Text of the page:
In the continuing dilemma over determining just what kind of asset a cryptocurrency is, multiple regulators have expressed opinions and differing views on regulations. Likewise, multiple regulators have conducted investigations and initiated enforcement proceedings against those in the cybersecurity space. The SEC has asserted the opinion that most, if not all, cryptocurrencies are securities; the CFTC has found them to be commodities; the IRS’s official definition is the same as the CFTC, and in particular a digital representation of value that functions as a medium of exchange, a unit of account, and/or a store of value, and now the Financial Crime Enforcement Network (FinCEN) has asserted that issuers of cryptocurrencies are money transmitters.

In particular, in a letter written to the US Senate Committee on Finance on February 13, 2018, FinCEN indicates that it expects issuers of initial coin offerings (ICOs) to comply with the Bank Secrecy Act (BSA), including its anti-money laundering (AML) and know your customer (KYC) requirements. FinCEN’s letter responded to a December 14, 2017 directed to it from the US Senate Committee on Finance requesting information on FinCEN’s oversight and enforcement capabilities over virtual currency financial activities. As with other agencies such as the SEC and CFTC, FinCEN desires to promote the financial innovation that can come with blockchain technology and cryptocurrencies, while preventing criminals, hackers, sanctions evaders and hostile foreign actors.

Virtual currency exchanges and administrators

FinCEN has been working with the Office of Terrorism and Financial Intelligence (FTI) to ensure that AML and procedures to combat the financing of terrorism apply to virtual currency exchanges and administrators that are in the US or do business in whole or part in the US, but do not have a physical presence here.  Virtual currency exchanges and administrators have been subject to the BSA’s money transmitter requirements since 2011. In 2013 FinCEN issued specific guidance that explicitly states that virtual currency exchanges and administrators are money transmitters that must comply with the BSA. An exchange that sells ICO coins or tokens, or exchanges them for other virtual currency, fiat currency or other value that substitutes for currency, is a money transmitter that is subject to the BSA.

To assist in identifying risks and the illicit use of virtual currency, including the abuse of virtual currency to facilitate cyber crime, money laundering, terrorist financing, black market sales of illegal or illicit products and services and other high-tech crimes, FinCEN examines BSA filings from virtual currency money services businesses (MSB) and other emerging payments providers, including filings pertaining to digital coins, tokens and ICOs. Trends, red flags and risks and reported to US law enforcement and other governmental agencies.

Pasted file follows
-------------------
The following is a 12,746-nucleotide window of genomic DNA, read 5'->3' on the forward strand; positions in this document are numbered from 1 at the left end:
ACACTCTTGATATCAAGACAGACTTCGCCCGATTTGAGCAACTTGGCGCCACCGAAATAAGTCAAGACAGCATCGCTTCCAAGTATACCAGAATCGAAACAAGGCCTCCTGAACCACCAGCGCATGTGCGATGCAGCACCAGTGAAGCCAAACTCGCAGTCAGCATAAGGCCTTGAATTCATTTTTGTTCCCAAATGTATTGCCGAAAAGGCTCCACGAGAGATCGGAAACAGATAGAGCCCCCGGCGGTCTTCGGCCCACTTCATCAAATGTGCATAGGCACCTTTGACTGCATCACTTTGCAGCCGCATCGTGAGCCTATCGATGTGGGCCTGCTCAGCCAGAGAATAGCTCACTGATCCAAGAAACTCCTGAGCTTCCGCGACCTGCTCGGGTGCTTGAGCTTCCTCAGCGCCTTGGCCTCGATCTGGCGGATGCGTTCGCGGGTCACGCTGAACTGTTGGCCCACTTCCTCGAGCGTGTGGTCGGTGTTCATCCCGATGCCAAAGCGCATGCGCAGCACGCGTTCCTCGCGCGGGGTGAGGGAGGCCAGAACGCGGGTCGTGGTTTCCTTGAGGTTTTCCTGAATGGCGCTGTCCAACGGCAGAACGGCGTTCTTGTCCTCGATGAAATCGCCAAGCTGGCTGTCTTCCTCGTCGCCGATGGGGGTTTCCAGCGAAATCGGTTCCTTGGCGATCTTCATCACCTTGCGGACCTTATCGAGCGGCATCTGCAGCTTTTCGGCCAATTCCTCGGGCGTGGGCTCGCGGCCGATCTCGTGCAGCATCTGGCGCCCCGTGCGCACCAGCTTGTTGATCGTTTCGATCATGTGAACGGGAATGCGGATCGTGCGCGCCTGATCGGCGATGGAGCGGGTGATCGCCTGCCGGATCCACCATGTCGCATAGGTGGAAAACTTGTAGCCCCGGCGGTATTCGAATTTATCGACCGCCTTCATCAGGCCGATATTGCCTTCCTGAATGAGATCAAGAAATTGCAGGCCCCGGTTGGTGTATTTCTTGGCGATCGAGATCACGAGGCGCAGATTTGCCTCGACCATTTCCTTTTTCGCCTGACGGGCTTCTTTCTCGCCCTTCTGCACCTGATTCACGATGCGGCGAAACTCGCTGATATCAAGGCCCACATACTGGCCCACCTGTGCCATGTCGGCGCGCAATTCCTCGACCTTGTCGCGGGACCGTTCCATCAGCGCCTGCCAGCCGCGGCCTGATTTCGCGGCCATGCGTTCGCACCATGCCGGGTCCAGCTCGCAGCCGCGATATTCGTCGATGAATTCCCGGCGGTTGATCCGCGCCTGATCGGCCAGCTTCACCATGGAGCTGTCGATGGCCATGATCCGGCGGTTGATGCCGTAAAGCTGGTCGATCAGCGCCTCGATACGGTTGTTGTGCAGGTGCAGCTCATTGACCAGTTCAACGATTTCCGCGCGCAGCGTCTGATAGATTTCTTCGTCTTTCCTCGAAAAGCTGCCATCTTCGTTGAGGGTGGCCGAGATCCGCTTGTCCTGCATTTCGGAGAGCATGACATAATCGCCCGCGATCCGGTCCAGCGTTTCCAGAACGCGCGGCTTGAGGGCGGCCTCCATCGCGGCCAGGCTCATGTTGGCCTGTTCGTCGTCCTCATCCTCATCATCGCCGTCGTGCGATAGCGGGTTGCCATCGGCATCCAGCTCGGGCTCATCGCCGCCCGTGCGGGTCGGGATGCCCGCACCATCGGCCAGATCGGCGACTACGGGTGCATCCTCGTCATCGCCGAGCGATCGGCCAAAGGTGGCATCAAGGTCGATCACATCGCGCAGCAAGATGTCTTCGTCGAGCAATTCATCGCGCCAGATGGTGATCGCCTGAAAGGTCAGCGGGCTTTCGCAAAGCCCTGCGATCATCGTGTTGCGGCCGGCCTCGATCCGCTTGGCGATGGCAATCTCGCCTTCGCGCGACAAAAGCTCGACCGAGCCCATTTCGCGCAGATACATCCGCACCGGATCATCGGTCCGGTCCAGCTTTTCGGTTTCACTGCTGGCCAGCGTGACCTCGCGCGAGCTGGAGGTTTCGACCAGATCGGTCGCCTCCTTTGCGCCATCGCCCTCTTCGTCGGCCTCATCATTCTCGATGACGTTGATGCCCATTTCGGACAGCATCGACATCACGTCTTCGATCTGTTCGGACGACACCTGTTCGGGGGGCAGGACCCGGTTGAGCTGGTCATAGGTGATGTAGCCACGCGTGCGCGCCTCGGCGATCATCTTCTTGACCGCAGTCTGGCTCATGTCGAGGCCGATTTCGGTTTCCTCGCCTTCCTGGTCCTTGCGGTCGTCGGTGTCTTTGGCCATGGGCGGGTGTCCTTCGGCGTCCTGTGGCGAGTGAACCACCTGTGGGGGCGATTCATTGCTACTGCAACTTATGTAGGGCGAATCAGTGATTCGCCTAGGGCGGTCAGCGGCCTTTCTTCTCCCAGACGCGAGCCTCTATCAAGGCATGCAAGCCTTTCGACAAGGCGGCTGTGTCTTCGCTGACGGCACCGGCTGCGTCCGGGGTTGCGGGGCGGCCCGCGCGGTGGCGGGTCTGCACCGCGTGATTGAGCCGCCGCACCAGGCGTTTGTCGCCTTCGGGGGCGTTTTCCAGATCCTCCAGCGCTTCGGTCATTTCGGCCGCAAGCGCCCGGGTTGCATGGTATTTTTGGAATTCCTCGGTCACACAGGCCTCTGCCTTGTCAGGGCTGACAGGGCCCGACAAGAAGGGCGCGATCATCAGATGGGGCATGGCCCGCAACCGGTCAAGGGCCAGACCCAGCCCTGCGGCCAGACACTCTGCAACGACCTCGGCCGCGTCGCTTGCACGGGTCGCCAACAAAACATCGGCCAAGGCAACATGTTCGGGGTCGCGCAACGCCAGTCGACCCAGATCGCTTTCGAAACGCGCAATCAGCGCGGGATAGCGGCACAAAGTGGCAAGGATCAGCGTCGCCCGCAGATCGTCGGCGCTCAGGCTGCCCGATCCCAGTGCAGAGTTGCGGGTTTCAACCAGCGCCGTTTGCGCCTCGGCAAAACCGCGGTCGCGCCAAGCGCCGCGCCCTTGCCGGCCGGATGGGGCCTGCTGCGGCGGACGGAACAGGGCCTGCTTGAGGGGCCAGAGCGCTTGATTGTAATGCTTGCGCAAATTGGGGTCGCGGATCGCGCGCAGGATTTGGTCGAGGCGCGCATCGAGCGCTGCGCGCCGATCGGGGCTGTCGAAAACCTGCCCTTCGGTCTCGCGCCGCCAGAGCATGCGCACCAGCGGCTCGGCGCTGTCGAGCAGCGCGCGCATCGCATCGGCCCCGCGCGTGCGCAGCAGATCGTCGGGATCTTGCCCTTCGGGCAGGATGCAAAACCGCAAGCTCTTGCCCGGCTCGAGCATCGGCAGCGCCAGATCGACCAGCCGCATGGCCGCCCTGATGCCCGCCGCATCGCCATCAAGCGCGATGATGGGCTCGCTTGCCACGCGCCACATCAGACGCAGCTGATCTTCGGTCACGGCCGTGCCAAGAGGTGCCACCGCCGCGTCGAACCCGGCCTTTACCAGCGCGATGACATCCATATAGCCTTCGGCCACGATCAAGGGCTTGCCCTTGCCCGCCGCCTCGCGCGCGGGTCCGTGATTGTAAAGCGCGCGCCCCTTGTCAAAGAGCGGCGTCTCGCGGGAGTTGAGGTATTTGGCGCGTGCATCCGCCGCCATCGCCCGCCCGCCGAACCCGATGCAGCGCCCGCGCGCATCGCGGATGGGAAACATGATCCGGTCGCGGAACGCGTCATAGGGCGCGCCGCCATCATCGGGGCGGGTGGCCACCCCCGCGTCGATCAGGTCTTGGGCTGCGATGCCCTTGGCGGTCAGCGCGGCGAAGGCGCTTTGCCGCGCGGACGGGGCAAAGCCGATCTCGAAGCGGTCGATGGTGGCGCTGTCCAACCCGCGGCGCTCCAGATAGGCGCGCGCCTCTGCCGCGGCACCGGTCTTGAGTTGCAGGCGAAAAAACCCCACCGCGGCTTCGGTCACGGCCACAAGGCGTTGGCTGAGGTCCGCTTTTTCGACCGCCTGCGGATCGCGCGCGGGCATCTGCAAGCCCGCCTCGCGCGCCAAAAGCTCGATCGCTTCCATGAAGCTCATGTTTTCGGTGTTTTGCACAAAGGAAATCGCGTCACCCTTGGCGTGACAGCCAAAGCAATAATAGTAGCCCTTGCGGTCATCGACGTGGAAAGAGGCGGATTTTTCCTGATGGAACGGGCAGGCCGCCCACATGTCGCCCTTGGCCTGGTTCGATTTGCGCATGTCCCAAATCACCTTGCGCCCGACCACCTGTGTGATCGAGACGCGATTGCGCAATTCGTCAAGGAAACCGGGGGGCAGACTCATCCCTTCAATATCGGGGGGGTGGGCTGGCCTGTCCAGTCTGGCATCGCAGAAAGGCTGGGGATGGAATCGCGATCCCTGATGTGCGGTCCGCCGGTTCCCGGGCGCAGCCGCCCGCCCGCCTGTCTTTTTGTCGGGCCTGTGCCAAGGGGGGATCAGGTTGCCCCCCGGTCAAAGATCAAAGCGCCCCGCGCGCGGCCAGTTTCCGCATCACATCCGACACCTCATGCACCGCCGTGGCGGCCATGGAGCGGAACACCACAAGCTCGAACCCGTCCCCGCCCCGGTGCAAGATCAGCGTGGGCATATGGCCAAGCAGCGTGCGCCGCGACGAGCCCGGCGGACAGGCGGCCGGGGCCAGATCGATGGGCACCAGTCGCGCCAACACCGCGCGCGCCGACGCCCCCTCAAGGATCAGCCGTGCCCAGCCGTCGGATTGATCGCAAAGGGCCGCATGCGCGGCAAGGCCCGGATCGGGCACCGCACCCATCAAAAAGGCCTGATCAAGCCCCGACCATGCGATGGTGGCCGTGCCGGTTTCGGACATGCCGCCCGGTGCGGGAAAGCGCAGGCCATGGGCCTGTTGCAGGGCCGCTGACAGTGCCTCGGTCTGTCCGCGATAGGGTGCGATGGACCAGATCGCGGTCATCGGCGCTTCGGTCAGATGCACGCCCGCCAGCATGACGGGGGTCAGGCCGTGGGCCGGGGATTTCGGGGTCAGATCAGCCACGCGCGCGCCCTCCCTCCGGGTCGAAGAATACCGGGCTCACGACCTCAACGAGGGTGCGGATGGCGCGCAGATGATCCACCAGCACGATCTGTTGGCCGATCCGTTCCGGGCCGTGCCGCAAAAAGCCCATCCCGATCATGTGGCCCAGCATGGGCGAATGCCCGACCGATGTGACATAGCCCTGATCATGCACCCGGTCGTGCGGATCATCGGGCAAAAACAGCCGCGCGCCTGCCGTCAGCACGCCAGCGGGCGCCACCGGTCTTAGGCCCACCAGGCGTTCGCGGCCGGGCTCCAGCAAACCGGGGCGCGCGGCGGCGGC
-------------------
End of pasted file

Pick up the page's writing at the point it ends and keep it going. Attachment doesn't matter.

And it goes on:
Entities that are subject to the BSA must: (i) register with FinCEN as a MSB; (ii) prepare a written AML compliance program that is designed to mitigate risks, including AML risks, and to ensure compliance with all BSA requirements including the filing of suspicious activity reports (SAR) and currency transaction reports; (iii) keep records for certain types of transactions at specific thresholds; and (iv) obtain customer identification information sufficient to comply with the AML program and recordkeeping requirements.

SAR reports that are filed with FinCEN have identifying information about the owner/customer. In cases where a bitcoin address is identified, FinCEN performs a blockchain analysis which can often enable investigators to tie it to a virtual currency exchanger, hosted wallet, or other source that may have the identity of the account owner. Blockchain network analytic tools can also tie a targeted bitcoin address to other persons that have transacted with a particular bitcoin address.  The investigative process may involve the issuance of subpoenas and FinCEN cooperates with law enforcement to help identify and trace bitcoin used in criminal activity.

FinCEN also conducts reviews and exams of registered MSBs. Of the approximate 100 registered entities, FinCEN has examined approximately one-third and has initiated several enforcement proceedings as a result of those exams. However, financial crimes and terrorism are international issues and not all countries regulate virtual currency businesses or require them to keep records. Accordingly, FinCEN has been working to encourage foreign countries to regulate these businesses and to cooperate in criminal investigations.

ICO issuers